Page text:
Here in the UK, we are just emerging from a notably cold spell, which saw easterly winds drag bitter continental air across our shores, bringing outbreaks of sleet and snow amid the fairly benign February gloom. In stark contrast, the southern hemisphere summer has been bringing scorching heat to parts of Australia, with records being broken in recent days.
Large swathes of Australia have sweltered in heatwave conditions so far this month. A high of 47.2C was recorded in Thargomindah over the weekend, marking Queensland’s hottest February day on record.
Further south, in New South Wales, Sydney’s February record was broken on Friday, when it reached 42.9C.
The sheer persistence of the heat is also breaking records; the South Australian capital, Adelaide, exceeded 40C on three consecutive days last week, the first time this has happened since 1914.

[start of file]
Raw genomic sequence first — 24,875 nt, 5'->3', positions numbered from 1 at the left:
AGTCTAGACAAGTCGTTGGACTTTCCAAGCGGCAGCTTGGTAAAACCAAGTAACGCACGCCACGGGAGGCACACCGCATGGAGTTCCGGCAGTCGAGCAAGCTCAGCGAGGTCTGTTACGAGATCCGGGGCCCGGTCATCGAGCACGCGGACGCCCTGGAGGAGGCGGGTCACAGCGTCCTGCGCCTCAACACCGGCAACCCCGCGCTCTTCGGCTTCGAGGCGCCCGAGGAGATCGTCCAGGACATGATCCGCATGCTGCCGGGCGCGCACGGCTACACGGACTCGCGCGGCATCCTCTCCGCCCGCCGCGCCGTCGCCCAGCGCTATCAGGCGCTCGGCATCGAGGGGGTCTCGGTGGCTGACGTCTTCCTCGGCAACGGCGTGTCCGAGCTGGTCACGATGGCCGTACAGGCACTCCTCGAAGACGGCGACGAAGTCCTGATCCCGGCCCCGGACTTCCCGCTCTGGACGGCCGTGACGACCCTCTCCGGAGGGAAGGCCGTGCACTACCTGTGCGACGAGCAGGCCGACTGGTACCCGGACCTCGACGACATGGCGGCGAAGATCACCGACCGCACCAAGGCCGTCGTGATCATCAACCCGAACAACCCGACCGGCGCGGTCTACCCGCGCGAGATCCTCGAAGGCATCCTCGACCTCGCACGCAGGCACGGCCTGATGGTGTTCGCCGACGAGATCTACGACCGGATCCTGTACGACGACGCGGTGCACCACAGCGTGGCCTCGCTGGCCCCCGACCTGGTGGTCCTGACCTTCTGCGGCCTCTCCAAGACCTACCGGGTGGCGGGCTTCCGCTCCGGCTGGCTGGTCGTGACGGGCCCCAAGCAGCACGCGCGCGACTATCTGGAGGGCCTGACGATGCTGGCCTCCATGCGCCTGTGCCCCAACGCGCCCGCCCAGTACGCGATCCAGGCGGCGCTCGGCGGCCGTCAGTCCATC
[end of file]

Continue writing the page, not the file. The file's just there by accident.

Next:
Back home, as we reach the middle of February, it’s always very tempting to wonder whether winter has been and gone, or if there could still be another sting in its tail. Of course, meteorologically speaking, winter ends in two weeks’ time, but if you cast your mind back four years, winter 2013 hadn’t even reached its coldest at this point in the season. March 2013 was the coldest month of that (somewhat-extended) winter, the first time since 1975 that March was the coldest month of winter. The mean temperature then was just 2.2C, which is 3.3C below the average for March. Needless to say, such extreme and prolonged cold so late in the winter is rare in the UK. Certainly over the next week or so, temperatures are expected to hover around average or above, with rain moving in from the Atlantic at times.